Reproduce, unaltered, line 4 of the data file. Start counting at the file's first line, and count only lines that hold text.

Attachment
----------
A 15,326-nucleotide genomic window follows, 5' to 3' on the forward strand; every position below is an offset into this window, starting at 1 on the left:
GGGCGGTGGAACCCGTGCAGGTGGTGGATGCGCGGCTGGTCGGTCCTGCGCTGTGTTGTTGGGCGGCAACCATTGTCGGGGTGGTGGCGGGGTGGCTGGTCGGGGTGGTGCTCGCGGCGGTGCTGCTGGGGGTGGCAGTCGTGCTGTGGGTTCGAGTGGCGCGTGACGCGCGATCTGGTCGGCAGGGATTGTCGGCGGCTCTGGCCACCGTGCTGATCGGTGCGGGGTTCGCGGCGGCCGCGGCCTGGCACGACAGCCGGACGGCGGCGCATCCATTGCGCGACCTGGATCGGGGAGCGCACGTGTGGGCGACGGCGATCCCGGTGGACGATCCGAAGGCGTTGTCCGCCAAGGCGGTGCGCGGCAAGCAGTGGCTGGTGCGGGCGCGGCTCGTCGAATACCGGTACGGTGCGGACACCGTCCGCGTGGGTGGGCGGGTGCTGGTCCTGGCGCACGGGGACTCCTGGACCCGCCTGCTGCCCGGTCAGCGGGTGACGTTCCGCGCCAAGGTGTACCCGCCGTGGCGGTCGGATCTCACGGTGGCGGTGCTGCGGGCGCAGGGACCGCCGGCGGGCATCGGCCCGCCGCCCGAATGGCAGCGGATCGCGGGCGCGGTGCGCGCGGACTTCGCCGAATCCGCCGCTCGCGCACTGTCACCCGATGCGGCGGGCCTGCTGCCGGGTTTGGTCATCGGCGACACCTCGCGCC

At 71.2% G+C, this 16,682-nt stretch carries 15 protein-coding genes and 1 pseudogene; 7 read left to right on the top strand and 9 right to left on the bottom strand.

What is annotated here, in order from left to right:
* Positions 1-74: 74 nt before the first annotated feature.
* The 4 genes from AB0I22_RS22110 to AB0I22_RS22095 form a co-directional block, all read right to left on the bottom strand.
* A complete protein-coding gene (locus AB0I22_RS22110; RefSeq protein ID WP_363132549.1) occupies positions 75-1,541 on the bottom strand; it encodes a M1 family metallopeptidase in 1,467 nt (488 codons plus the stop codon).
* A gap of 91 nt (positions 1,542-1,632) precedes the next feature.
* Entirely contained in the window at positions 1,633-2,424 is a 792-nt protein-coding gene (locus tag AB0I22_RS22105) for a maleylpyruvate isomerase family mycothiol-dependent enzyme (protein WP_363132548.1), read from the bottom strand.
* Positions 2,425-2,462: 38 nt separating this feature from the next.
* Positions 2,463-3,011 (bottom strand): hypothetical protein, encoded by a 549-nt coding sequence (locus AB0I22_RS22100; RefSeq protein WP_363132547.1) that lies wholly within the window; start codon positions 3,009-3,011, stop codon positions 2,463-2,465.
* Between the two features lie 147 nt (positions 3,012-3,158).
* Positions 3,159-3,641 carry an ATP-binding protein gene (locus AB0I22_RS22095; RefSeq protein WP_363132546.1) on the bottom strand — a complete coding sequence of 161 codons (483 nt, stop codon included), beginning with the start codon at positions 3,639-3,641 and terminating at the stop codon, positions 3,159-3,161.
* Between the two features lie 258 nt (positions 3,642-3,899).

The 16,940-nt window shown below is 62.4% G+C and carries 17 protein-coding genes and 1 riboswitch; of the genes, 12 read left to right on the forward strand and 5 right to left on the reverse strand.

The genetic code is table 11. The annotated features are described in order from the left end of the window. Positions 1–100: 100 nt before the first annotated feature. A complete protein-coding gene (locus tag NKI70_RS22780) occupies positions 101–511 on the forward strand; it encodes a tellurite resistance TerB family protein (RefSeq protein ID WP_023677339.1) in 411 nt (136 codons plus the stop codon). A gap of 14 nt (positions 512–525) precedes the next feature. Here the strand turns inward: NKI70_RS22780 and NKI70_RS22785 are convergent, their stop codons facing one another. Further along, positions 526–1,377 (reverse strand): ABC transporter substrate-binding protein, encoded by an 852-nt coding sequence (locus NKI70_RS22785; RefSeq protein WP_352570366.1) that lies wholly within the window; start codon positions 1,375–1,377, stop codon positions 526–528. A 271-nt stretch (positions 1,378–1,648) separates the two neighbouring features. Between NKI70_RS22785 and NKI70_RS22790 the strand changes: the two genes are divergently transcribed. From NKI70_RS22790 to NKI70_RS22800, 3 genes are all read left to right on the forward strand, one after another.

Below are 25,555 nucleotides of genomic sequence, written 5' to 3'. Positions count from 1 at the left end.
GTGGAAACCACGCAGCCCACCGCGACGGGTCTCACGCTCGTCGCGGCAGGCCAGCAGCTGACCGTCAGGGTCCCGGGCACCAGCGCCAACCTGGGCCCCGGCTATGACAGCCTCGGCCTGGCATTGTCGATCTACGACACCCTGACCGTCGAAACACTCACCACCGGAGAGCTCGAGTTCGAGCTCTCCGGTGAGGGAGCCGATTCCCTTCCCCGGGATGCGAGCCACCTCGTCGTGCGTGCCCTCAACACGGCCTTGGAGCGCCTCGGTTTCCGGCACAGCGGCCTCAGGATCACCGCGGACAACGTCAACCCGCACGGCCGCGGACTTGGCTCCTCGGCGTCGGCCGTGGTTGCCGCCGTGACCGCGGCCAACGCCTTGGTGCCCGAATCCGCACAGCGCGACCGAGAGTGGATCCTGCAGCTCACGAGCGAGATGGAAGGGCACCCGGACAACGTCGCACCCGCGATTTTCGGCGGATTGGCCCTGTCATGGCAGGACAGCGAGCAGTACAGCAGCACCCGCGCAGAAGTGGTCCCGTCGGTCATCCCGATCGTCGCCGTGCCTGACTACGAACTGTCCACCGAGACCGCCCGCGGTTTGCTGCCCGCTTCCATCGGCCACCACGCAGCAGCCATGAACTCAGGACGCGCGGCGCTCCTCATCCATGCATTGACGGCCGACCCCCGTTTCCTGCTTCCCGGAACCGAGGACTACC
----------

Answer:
What is annotated here, in order from left to right: